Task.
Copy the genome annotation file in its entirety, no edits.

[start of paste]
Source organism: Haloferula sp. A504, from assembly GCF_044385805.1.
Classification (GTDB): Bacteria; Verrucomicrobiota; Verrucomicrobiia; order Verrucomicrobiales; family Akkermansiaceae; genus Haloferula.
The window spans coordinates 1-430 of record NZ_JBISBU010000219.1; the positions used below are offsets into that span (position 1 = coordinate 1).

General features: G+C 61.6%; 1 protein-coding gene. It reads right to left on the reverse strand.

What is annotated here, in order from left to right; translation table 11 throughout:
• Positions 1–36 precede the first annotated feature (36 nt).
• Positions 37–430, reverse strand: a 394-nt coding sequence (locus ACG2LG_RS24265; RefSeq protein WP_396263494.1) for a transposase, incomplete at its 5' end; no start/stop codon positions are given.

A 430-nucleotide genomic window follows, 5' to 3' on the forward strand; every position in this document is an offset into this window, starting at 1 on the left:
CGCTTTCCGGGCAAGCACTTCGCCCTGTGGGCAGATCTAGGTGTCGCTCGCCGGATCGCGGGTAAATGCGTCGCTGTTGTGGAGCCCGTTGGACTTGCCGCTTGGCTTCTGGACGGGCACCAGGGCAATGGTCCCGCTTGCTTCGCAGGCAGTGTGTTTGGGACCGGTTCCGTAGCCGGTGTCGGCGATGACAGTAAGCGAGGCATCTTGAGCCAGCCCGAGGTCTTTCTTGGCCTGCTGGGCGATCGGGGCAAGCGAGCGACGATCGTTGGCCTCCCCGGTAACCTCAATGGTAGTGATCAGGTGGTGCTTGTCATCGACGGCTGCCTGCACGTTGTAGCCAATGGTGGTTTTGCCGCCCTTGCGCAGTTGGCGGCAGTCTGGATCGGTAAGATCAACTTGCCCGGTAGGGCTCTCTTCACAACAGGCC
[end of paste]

Source organism: Haloferula sp. A504, from assembly GCF_044385805.1.
Classification (GTDB): Bacteria; Verrucomicrobiota; Verrucomicrobiia; order Verrucomicrobiales; family Akkermansiaceae; genus Haloferula.
The window spans coordinates 1-430 of record NZ_JBISBU010000219.1; the positions used below are offsets into that span (position 1 = coordinate 1).

General features: G+C 61.6%; 1 protein-coding gene. It reads right to left on the reverse strand.

What is annotated here, in order from left to right; translation table 11 throughout:
• Positions 1–36 precede the first annotated feature (36 nt).
• Positions 37–430, reverse strand: a 394-nt coding sequence (locus ACG2LG_RS24265; RefSeq protein WP_396263494.1) for a transposase, incomplete at its 5' end; no start/stop codon positions are given.

A 430-nucleotide genomic window follows, 5' to 3' on the forward strand; every position in this document is an offset into this window, starting at 1 on the left:
CGCTTTCCGGGCAAGCACTTCGCCCTGTGGGCAGATCTAGGTGTCGCTCGCCGGATCGCGGGTAAATGCGTCGCTGTTGTGGAGCCCGTTGGACTTGCCGCTTGGCTTCTGGACGGGCACCAGGGCAATGGTCCCGCTTGCTTCGCAGGCAGTGTGTTTGGGACCGGTTCCGTAGCCGGTGTCGGCGATGACAGTAAGCGAGGCATCTTGAGCCAGCCCGAGGTCTTTCTTGGCCTGCTGGGCGATCGGGGCAAGCGAGCGACGATCGTTGGCCTCCCCGGTAACCTCAATGGTAGTGATCAGGTGGTGCTTGTCATCGACGGCTGCCTGCACGTTGTAGCCAATGGTGGTTTTGCCGCCCTTGCGCAGTTGGCGGCAGTCTGGATCGGTAAGATCAACTTGCCCGGTAGGGCTCTCTTCACAACAGGCC